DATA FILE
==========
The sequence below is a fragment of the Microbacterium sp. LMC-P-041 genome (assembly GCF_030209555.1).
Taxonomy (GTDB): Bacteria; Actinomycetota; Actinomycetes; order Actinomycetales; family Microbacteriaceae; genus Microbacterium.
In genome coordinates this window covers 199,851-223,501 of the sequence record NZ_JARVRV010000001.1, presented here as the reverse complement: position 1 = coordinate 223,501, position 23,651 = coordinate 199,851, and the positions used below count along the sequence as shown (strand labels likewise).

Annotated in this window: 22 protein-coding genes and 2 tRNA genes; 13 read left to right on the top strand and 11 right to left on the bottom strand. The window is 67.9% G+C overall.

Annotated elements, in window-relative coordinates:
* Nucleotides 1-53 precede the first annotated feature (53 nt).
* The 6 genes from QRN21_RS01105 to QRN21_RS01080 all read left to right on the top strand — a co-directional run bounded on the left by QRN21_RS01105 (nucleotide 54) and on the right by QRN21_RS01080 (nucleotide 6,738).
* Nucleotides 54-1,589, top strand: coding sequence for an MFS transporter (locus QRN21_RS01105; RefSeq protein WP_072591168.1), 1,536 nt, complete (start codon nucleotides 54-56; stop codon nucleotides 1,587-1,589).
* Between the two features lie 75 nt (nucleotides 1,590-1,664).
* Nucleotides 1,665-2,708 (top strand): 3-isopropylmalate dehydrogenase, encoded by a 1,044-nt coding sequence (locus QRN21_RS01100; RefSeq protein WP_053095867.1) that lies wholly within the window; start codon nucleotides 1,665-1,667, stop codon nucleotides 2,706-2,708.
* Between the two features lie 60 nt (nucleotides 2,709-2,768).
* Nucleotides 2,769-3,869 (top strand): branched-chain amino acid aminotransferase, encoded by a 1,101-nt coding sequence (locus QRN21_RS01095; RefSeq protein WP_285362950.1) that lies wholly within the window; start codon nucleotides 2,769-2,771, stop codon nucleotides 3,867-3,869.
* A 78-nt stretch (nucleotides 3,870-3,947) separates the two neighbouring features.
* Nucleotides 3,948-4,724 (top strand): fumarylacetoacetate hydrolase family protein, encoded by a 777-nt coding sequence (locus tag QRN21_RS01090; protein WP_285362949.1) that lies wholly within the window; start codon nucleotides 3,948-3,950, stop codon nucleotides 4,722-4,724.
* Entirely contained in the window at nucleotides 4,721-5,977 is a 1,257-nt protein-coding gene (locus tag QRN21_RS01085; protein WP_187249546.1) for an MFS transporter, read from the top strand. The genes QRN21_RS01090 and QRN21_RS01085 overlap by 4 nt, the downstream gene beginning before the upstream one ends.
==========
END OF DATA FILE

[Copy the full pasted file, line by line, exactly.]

The sequence below is a fragment of the Microbacterium sp. LMC-P-041 genome (assembly GCF_030209555.1).
Taxonomy (GTDB): Bacteria; Actinomycetota; Actinomycetes; order Actinomycetales; family Microbacteriaceae; genus Microbacterium.
In genome coordinates this window covers 199,851-223,501 of the sequence record NZ_JARVRV010000001.1, presented here as the reverse complement: position 1 = coordinate 223,501, position 23,651 = coordinate 199,851, and the positions used below count along the sequence as shown (strand labels likewise).

Annotated in this window: 22 protein-coding genes and 2 tRNA genes; 13 read left to right on the top strand and 11 right to left on the bottom strand. The window is 67.9% G+C overall.

Annotated elements, in window-relative coordinates:
* Nucleotides 1-53 precede the first annotated feature (53 nt).
* The 6 genes from QRN21_RS01105 to QRN21_RS01080 all read left to right on the top strand — a co-directional run bounded on the left by QRN21_RS01105 (nucleotide 54) and on the right by QRN21_RS01080 (nucleotide 6,738).
* Nucleotides 54-1,589, top strand: coding sequence for an MFS transporter (locus QRN21_RS01105; RefSeq protein WP_072591168.1), 1,536 nt, complete (start codon nucleotides 54-56; stop codon nucleotides 1,587-1,589).
* Between the two features lie 75 nt (nucleotides 1,590-1,664).
* Nucleotides 1,665-2,708 (top strand): 3-isopropylmalate dehydrogenase, encoded by a 1,044-nt coding sequence (locus QRN21_RS01100; RefSeq protein WP_053095867.1) that lies wholly within the window; start codon nucleotides 1,665-1,667, stop codon nucleotides 2,706-2,708.
* Between the two features lie 60 nt (nucleotides 2,709-2,768).
* Nucleotides 2,769-3,869 (top strand): branched-chain amino acid aminotransferase, encoded by a 1,101-nt coding sequence (locus QRN21_RS01095; RefSeq protein WP_285362950.1) that lies wholly within the window; start codon nucleotides 2,769-2,771, stop codon nucleotides 3,867-3,869.
* A 78-nt stretch (nucleotides 3,870-3,947) separates the two neighbouring features.
* Nucleotides 3,948-4,724 (top strand): fumarylacetoacetate hydrolase family protein, encoded by a 777-nt coding sequence (locus tag QRN21_RS01090; protein WP_285362949.1) that lies wholly within the window; start codon nucleotides 3,948-3,950, stop codon nucleotides 4,722-4,724.
* Entirely contained in the window at nucleotides 4,721-5,977 is a 1,257-nt protein-coding gene (locus tag QRN21_RS01085; protein WP_187249546.1) for an MFS transporter, read from the top strand. The genes QRN21_RS01090 and QRN21_RS01085 overlap by 4 nt, the downstream gene beginning before the upstream one ends.